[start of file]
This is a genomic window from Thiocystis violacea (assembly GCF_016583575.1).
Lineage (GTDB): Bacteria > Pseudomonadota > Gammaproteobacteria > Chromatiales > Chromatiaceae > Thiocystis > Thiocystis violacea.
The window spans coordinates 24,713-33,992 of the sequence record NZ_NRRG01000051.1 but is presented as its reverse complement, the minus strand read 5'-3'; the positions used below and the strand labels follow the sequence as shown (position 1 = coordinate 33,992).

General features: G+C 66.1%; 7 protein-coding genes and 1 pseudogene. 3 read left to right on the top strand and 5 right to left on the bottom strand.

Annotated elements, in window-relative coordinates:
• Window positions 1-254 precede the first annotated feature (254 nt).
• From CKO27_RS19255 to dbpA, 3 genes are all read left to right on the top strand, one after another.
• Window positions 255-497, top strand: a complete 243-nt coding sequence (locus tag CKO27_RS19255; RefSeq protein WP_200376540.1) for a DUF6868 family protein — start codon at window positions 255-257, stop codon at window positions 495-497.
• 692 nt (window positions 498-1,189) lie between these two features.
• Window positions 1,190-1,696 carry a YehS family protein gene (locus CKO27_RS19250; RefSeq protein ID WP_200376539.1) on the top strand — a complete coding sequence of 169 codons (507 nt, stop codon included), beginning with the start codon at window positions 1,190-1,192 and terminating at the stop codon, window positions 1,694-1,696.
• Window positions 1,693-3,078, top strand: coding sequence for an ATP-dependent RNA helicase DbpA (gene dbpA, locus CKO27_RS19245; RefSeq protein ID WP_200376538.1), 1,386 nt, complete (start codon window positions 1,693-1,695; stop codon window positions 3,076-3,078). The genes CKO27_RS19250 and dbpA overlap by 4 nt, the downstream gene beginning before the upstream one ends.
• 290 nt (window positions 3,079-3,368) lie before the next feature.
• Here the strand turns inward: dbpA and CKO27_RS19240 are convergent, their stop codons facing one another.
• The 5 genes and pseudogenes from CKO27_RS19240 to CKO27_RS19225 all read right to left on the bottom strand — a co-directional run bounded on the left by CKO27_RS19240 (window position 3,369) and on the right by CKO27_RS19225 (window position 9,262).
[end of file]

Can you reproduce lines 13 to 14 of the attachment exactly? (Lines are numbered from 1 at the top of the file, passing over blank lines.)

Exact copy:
• Here the strand turns inward: dbpA and CKO27_RS19240 are convergent, their stop codons facing one another.
• The 5 genes and pseudogenes from CKO27_RS19240 to CKO27_RS19225 all read right to left on the bottom strand — a co-directional run bounded on the left by CKO27_RS19240 (window position 3,369) and on the right by CKO27_RS19225 (window position 9,262).